Posts Tagged Career Development
I work very hard at what I do with every client, presentation, and article I write. Some may call me an overachiever. I work long hours, solve complex problems and do it all with a passion and smile most days. I love what I d0, but not everyone loves me back.
Hate is a very strong word. It’s an emotion, a feeling. Tied very closely to love and lust. So why do organizations, leaders, and co-workers hate overachievers?
An HR Bartender reader has asked this question:
As an HR professional, I have the opportunity for a promotion to HR Manager. In your opinion, would going for a Master’s degree or getting PHR certified be more beneficial for my career?
When employee volunteers at Walgreens created a career development and training program, they generated inherent enthusiasm and support.
In January, Walgreens unveiled a career development and training site, but it was already a known entity to a significant portion of the employee base. A hundred employee volunteers designed the tool exactly to their liking. Let me tell you how the project came about.
An analysis of employee reviews for more than 250,000 large U.S. organizations reveals that a comprehensive benefit mix, opportunities for career advancement and work/life accommodation are top factors in workers' happiness, outpacing even salary. The 2011 analysis was conducted by CareerBliss, a career development website and online community.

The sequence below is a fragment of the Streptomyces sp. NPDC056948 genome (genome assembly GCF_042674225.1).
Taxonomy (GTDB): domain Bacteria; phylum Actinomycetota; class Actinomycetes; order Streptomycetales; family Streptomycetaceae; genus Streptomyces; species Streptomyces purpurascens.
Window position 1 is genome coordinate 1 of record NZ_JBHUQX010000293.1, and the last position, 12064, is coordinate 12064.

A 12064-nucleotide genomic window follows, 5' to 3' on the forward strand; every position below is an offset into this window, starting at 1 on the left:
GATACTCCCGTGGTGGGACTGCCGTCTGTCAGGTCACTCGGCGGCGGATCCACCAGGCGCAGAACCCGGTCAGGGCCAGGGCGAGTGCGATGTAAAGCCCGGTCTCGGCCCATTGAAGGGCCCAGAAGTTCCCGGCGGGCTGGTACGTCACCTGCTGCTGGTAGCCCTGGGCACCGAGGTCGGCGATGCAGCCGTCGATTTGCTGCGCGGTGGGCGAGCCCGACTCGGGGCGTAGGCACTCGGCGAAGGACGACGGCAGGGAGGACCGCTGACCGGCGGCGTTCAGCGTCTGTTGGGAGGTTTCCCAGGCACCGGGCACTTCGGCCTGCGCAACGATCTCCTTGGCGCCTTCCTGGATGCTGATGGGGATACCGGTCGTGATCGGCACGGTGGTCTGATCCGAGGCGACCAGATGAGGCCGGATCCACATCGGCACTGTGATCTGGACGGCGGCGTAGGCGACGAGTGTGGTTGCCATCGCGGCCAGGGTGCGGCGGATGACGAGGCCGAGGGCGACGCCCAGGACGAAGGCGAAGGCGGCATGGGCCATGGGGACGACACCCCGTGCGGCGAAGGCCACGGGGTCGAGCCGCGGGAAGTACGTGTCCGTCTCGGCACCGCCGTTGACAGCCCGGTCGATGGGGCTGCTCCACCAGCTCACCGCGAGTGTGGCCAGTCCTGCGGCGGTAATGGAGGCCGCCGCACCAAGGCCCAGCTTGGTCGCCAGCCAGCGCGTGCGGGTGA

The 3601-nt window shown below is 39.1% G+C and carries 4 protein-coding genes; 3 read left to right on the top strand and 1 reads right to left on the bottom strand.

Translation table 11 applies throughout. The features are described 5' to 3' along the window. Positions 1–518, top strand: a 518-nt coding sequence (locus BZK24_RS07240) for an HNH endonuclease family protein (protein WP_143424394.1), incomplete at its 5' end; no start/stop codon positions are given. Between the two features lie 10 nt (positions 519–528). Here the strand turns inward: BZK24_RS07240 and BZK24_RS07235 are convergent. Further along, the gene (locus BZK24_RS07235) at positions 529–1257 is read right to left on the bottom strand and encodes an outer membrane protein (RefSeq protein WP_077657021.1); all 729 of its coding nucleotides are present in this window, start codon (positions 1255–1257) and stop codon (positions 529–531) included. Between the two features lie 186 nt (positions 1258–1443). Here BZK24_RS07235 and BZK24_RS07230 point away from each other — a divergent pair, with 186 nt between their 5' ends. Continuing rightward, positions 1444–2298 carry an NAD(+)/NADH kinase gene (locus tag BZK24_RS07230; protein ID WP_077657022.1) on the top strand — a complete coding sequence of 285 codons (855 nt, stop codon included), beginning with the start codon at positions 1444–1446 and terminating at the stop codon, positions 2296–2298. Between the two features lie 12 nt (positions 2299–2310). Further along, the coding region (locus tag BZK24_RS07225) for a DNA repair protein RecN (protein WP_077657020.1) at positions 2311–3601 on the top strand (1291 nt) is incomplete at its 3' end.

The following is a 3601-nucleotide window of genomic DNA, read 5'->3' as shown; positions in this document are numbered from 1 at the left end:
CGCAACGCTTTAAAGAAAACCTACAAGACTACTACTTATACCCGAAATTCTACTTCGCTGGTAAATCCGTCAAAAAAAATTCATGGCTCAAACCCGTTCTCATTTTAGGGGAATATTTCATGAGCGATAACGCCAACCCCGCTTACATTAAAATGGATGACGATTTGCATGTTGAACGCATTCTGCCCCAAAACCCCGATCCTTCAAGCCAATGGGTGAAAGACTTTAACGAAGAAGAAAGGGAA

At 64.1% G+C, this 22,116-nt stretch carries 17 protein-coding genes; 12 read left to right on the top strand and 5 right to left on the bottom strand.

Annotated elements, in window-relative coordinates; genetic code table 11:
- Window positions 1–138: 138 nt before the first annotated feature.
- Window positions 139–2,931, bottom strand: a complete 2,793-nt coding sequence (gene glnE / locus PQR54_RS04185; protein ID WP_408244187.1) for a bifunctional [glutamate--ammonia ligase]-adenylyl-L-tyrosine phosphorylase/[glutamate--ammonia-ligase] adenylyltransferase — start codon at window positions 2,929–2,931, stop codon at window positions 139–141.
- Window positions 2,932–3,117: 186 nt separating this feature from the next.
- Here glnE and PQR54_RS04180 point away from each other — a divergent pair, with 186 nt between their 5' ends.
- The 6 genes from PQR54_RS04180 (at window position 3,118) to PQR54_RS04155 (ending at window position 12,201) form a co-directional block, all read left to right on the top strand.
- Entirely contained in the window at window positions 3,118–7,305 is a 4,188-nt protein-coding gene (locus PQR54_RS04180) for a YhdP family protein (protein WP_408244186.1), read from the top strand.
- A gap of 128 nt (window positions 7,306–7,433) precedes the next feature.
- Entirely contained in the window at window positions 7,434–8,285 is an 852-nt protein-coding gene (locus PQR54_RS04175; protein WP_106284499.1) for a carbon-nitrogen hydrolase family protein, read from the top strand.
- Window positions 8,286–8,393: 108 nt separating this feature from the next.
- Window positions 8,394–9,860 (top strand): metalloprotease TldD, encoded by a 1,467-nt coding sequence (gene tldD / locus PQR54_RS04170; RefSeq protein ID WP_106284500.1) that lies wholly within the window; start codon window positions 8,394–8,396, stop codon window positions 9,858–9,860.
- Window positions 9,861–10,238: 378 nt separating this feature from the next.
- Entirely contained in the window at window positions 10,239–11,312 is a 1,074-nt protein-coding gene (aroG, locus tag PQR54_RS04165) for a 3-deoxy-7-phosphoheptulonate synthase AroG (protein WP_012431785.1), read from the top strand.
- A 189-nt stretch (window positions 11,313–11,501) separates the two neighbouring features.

Sarah King describes Wyndham Vacation Ownership's way of making sure their employees are satisfied with the company, including employee round tables, competitive benefits program and training programs.
Less than a third of employees (31 percent) are “fully engaged”—meaning that they have achieved maximum job satisfaction and are contributing to the fullest extent—and one out of six (17 percent) are disengaged, according to BlessingWhite’s Employee Engagement Report 2011, released Dec. 15, 2010.
Up to one-quarter of your top talent might be fed up and thinking of leaving your organization. Consider 14 ways to retain these valued employees.
Ambitious, motivated and highly intelligent, Eric G. is the quintessential high-potential employee. Three years ago, a large international consumer products company swept the freshly minted Stanford MBA off his feet with promises of exciting challenges aboard an express train leading straight to the C-suite.
Simulations teach employees under real-life conditions—without real-world consequences.
A growing number of employees are using online simulations to role-play challenging scenarios, practice job skills and attend virtual meetings by logging on to web sites. In some cases, simulations in virtual worlds save companies huge sums that would have been spent trying to re-create job conditions in the real world.
High salaries and hefty bonuses aren’t what keep high-performing employees devoted to their jobs, even in a dismal work environment. What you must give them is something they can’t put a value on. Managers must turn to sustainable alternatives that truly satisfy employees’ needs and wants.
Below are three levers of real value. The cost of investment: minimal. The payoff: inestimable.
SAN DIEGO—On June 28, 2010 former Vice President of the United States Al Gore encouraged Society for Human Resource Management (SHRM) Annual Conference attendees to see the opportunities in crises and advocate for long-term rather than short-term solutions.
Gore said that in Chinese and Japanese, the word crisis is written with two characters—one for danger and one for opportunity. Too often, all that is seen in a crisis is the danger, he remarked.